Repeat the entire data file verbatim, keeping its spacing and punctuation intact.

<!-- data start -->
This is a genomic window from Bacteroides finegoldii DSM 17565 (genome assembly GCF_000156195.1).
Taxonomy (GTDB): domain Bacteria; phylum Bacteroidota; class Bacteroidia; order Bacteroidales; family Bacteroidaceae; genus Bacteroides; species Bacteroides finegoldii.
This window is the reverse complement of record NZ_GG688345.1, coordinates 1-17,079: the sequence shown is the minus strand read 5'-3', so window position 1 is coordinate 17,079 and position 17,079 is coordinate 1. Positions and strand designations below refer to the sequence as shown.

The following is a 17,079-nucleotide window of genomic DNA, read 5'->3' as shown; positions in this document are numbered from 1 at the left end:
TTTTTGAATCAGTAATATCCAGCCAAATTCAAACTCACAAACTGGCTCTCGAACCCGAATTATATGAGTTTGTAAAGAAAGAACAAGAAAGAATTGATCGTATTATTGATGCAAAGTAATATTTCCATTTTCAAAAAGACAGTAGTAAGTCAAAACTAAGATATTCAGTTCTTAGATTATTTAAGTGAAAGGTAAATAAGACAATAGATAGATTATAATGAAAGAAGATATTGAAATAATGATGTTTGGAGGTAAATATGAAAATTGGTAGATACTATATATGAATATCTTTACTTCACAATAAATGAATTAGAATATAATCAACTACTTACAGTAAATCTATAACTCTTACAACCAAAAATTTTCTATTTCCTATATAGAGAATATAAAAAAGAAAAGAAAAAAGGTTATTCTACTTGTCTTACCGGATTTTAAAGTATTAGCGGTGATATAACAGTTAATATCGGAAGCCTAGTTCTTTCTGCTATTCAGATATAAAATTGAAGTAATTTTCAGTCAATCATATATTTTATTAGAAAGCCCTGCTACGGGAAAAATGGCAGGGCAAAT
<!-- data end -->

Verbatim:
This is a genomic window from Bacteroides finegoldii DSM 17565 (genome assembly GCF_000156195.1).
Taxonomy (GTDB): domain Bacteria; phylum Bacteroidota; class Bacteroidia; order Bacteroidales; family Bacteroidaceae; genus Bacteroides; species Bacteroides finegoldii.
This window is the reverse complement of record NZ_GG688345.1, coordinates 1-17,079: the sequence shown is the minus strand read 5'-3', so window position 1 is coordinate 17,079 and position 17,079 is coordinate 1. Positions and strand designations below refer to the sequence as shown.

The following is a 17,079-nucleotide window of genomic DNA, read 5'->3' as shown; positions in this document are numbered from 1 at the left end:
TTTTTGAATCAGTAATATCCAGCCAAATTCAAACTCACAAACTGGCTCTCGAACCCGAATTATATGAGTTTGTAAAGAAAGAACAAGAAAGAATTGATCGTATTATTGATGCAAAGTAATATTTCCATTTTCAAAAAGACAGTAGTAAGTCAAAACTAAGATATTCAGTTCTTAGATTATTTAAGTGAAAGGTAAATAAGACAATAGATAGATTATAATGAAAGAAGATATTGAAATAATGATGTTTGGAGGTAAATATGAAAATTGGTAGATACTATATATGAATATCTTTACTTCACAATAAATGAATTAGAATATAATCAACTACTTACAGTAAATCTATAACTCTTACAACCAAAAATTTTCTATTTCCTATATAGAGAATATAAAAAAGAAAAGAAAAAAGGTTATTCTACTTGTCTTACCGGATTTTAAAGTATTAGCGGTGATATAACAGTTAATATCGGAAGCCTAGTTCTTTCTGCTATTCAGATATAAAATTGAAGTAATTTTCAGTCAATCATATATTTTATTAGAAAGCCCTGCTACGGGAAAAATGGCAGGGCAAAT